Tom Temin: Alright, we’re speaking with Larry Allen, federal sales and marketing consultant. And GSA in its release did say that they noted the fact that earlier, they had increased the STARS 3 ceiling by $7 billion. So people could use that – there is a vehicle. But they also said, I thought cryptically, that the market has changed and they’re going to try a whole new approach to getting small business IT services into the government, but they didn’t elaborate. What do you think we can expect from whatever their new approach will be?
Larry Allen: Well, in the short term, I think you’re right. In the short term GSA sort of solved part of the Alliant 2 Small Business problem by increasing the ceiling on STARS 2, not entirely because that’s for 8(a) companies, not everybody. But that was an easier move to do and it gives them a good, reasonable group of contracts to go with during the federal fourth quarter. Moving forward for whatever comes next for Alliant Small Business, Tom, perhaps we’ll see GSA move to a non priced IDIQ contract? We know that the agency has some authority to do that, particularly for the Schedules program. Maybe we’ll see them move into this realm now, where they’re going to be focusing on capabilities. I think one of the things that GSA is going to have to work on is a very, very clear understanding of what type of businesses they expect to qualify under whatever subsequent contract they put together, and what they’re trying to do. Is this an entry level contract is it a non entry level contract? Frankly, if it’s a non entry level contract, that’s okay. Direct those companies into the GSA Schedules program.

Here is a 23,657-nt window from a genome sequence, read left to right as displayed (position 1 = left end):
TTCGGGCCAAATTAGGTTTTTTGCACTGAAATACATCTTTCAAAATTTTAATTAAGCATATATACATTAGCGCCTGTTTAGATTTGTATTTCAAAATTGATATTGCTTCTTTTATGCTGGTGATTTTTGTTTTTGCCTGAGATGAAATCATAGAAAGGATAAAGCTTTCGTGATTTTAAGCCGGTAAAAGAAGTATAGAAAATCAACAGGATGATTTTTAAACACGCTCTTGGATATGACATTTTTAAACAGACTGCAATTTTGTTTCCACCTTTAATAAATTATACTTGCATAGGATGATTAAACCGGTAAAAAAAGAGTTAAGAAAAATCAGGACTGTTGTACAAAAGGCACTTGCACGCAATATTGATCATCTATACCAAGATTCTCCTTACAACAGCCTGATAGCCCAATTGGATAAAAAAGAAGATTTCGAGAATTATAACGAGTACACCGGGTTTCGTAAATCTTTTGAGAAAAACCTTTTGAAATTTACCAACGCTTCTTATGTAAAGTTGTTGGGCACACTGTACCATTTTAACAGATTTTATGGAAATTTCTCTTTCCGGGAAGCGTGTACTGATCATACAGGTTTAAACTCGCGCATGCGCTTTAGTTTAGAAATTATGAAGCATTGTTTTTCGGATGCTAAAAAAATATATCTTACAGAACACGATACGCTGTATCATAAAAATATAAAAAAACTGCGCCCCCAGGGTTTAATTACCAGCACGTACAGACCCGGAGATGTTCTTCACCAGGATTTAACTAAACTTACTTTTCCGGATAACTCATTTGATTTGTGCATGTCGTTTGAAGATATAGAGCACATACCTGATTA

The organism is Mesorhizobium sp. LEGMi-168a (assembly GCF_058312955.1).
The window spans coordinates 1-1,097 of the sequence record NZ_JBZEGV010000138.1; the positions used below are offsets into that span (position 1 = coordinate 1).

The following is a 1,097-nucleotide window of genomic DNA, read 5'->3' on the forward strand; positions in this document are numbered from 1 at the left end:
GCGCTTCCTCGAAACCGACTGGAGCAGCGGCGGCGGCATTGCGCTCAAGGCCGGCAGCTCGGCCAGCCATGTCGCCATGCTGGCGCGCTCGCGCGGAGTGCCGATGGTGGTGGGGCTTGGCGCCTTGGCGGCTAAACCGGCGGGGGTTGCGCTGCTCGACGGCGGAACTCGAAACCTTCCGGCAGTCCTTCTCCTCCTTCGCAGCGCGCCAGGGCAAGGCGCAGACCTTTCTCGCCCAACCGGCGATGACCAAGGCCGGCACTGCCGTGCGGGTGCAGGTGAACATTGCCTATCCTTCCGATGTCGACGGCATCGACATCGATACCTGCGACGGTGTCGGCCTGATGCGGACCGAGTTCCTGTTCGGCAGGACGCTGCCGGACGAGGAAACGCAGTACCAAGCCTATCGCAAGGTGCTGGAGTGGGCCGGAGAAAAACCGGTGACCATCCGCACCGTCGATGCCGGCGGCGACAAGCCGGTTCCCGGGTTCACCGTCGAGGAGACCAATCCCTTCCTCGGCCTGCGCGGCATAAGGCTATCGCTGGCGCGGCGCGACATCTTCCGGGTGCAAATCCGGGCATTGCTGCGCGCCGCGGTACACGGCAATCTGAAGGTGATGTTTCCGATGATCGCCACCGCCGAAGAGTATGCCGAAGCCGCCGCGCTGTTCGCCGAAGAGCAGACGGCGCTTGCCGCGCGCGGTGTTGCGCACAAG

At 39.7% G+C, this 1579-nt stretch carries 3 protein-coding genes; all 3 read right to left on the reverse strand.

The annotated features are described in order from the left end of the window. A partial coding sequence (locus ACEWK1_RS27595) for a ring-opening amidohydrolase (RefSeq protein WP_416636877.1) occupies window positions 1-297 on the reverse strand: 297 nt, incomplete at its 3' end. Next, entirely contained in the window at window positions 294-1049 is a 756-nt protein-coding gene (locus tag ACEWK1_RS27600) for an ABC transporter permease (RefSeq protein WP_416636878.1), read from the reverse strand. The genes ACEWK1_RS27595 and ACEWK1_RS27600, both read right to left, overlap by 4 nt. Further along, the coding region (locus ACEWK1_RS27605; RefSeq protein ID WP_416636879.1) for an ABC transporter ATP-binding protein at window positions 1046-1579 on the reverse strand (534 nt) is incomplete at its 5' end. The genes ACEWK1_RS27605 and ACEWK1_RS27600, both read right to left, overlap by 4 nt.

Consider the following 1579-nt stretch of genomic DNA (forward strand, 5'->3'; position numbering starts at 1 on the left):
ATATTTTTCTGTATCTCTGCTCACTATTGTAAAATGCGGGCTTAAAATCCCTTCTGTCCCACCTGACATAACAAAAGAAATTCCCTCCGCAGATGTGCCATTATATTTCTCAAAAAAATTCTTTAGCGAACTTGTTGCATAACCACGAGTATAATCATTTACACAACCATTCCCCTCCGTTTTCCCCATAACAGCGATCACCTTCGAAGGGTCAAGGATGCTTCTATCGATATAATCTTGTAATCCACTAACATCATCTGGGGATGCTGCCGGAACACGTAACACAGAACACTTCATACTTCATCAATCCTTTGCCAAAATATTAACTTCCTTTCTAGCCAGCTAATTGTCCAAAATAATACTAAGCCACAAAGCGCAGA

Tom Temin: Yes, I was gonna ask about the schedules because they’re trying to simplify all of that and have just one schedule that would be easily searchable for the types of services. Presumably you could put in the criteria that would be small business or a day or HUBZone, or whatever your criteria would be. And then what would you need an Alliant 2 for if everybody’s already on the schedule?
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Larry Allen: Well, there are certain people who would certainly talk about that. But one of the things you get in flexibility with a GWAC like Alliant is you get the ability to do cost plus work, which you cannot do on schedule because it’s a commercial item contract. And you give people an opportunity to, on the buyer’s end, have some degree of understanding of the companies they’re doing business with because they have to pass maybe a different threshold. Schedules program, of course is very versatile and it’s open for new offers. So if you were an unsuccessful Alliant Small Business person and you don’t have a schedule, maybe you want to take a look at that? You want to have a vehicle and that’s a good place to cut your teeth. If you’re not familiar with the market, get familiar with the market, and then you get that experience that’s going to help you bid on a subsequent GWAC, whether it’s whatever Alliant 2 Small Business becomes, a future GSA or even the NIH’s program.
Tom Temin: Larry Allen is a federal sales and marketing consultant of long standing. Thanks so much.
Larry Allen: Tom, I appreciate it and I wish your listeners happy selling.
Tom Temin: We’ll post this interview at FederalNewsNetwork.com/FederalDrive. Subscribe to the Federal Drive at Apple Podcasts or Podcastone.